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May 30th, 2017, 05:39 AM  #1 
Member Joined: May 2017 From: France Posts: 57 Thanks: 1  A new beautiful result on convex functions
Hi, Let $\displaystyle (f_n)_n$ a sequence of real convex functions on $\displaystyle \mathbb{R}$, simply bounded : $\displaystyle \forall x \in \mathbb{R}, \exists M>0, \forall n \in\mathbb{N}, f_n(x)\leq M$. So we can extract a subsequence simply converging on $\displaystyle \mathbb{R}$. Cordially. 
June 8th, 2017, 08:59 AM  #2 
Senior Member Joined: Mar 2015 From: New Jersey Posts: 1,364 Thanks: 100 
Any bounded infinite sequence u$\displaystyle _{n}$(x) in R has at least one limit point for each x.
Last edited by zylo; June 8th, 2017 at 09:35 AM. Reason: add: "in R," "for each x" 
June 9th, 2017, 04:04 AM  #3 
Member Joined: May 2017 From: France Posts: 57 Thanks: 1 
What about the sequence sin(nx) ?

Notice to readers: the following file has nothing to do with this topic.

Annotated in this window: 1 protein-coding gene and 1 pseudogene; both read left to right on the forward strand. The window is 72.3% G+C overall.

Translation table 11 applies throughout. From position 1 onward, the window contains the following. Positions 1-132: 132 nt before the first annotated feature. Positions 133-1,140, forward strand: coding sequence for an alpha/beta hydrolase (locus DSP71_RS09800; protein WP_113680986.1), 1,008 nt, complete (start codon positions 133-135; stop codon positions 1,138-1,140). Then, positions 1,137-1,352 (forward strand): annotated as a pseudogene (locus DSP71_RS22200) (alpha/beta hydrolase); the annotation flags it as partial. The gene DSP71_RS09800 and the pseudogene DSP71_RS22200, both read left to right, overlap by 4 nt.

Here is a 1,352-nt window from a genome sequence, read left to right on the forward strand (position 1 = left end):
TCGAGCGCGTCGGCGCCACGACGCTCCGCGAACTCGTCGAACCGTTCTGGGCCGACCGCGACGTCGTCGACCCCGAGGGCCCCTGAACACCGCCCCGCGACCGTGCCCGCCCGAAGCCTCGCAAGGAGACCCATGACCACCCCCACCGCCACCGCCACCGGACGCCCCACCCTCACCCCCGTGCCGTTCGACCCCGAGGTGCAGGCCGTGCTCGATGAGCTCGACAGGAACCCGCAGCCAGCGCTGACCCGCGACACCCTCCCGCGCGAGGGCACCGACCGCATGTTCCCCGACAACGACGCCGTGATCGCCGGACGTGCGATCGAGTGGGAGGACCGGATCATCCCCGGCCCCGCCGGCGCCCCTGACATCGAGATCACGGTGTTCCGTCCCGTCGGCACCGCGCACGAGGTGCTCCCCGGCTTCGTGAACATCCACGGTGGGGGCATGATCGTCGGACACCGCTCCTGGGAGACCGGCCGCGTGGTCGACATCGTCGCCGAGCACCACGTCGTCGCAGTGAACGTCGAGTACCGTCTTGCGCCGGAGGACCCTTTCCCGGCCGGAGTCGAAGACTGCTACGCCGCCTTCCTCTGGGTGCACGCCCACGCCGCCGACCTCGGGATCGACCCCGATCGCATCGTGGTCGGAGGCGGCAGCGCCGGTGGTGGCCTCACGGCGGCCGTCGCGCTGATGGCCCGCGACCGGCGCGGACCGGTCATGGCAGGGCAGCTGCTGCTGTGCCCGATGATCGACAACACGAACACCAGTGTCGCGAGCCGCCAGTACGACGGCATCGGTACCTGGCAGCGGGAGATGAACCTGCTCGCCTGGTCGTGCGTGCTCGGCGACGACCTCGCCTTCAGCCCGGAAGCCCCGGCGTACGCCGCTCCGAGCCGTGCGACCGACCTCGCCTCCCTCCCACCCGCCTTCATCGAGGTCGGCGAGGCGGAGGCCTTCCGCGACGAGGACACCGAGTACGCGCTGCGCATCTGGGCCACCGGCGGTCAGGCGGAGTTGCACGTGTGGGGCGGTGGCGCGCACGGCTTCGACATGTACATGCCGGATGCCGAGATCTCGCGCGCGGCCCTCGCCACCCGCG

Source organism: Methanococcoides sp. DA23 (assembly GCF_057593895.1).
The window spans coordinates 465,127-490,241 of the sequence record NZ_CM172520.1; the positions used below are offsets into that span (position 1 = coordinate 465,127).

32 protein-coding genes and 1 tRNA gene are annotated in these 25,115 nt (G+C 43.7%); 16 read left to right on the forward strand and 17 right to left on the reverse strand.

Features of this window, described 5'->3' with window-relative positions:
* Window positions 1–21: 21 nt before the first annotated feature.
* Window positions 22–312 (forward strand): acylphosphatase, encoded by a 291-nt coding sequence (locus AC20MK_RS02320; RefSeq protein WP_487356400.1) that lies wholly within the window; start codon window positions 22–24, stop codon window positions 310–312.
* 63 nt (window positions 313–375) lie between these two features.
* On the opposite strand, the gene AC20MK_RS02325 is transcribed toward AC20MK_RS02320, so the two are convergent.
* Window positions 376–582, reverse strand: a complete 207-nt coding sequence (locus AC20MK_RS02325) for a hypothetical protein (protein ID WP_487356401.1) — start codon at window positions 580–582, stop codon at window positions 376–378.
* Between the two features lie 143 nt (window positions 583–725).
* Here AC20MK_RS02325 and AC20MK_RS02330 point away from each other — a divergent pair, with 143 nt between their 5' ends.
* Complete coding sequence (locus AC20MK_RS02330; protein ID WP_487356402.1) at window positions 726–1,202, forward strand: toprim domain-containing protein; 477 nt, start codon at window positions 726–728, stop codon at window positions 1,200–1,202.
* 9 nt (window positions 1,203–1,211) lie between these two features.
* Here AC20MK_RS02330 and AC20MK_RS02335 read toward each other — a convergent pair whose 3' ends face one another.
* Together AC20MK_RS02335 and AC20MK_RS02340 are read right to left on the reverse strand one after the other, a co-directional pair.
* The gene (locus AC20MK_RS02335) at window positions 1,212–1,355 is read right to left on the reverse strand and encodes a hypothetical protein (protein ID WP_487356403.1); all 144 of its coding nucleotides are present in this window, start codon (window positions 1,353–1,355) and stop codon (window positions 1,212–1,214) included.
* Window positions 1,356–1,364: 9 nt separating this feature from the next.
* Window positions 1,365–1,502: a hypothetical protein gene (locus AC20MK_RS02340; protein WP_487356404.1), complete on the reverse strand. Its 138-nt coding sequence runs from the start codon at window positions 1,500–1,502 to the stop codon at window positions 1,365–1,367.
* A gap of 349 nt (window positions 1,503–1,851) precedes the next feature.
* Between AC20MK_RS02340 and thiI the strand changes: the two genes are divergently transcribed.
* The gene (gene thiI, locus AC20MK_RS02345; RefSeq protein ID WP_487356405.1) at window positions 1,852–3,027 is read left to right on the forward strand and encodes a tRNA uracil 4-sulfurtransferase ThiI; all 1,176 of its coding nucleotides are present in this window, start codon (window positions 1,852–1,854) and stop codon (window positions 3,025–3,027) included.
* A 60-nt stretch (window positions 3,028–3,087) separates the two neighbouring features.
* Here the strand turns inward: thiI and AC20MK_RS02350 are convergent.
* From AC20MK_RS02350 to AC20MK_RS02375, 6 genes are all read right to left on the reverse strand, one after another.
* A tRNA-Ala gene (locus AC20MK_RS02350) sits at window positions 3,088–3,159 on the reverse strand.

Last edited by Dattier; June 9th, 2017 at 04:07 AM. 
June 9th, 2017, 04:29 AM  #4 
Senior Member Joined: Mar 2015 From: New Jersey Posts: 1,364 Thanks: 100 
sin(nx) is bounded for any n and x.

June 9th, 2017, 07:25 AM  #5 
Member Joined: May 2017 From: France Posts: 57 Thanks: 1 
In this case, can you give a subsequence which have a limits for any x ?

June 9th, 2017, 07:54 AM  #6 
Senior Member Joined: Mar 2015 From: New Jersey Posts: 1,364 Thanks: 100 
Any infinite subsequence has a limit point for any x. Do you mean a unique limit point for any x, ie, converges for any x? I don't have the slightest idea. 
June 9th, 2017, 08:20 AM  #7 
Member Joined: May 2017 From: France Posts: 57 Thanks: 1 
Yes, a subsequence wich converges for any x.

June 9th, 2017, 08:52 AM  #8  
Senior Member Joined: Mar 2015 From: New Jersey Posts: 1,364 Thanks: 100  Quote:
Example?  
June 9th, 2017, 09:13 AM  #9 
Member Joined: May 2017 From: France Posts: 57 Thanks: 1 
I'll let you look again

June 19th, 2017, 06:22 AM  #10 
Member Joined: May 2017 From: France Posts: 57 Thanks: 1 
Hi, The solution : Let $\displaystyle a<x<y<b$, then $\displaystyle \forall n\in \mathbb N, {M_{a1}M_{a}}\leq f_n(a)f_n(a1)\leq \frac{f_n(x)f_n(y)}{xy} \leq f_n(b+1)f_n(b)\leq M_{b+1}+M_b $ with the theorem of Ascoli we can conlued. Cordially. 

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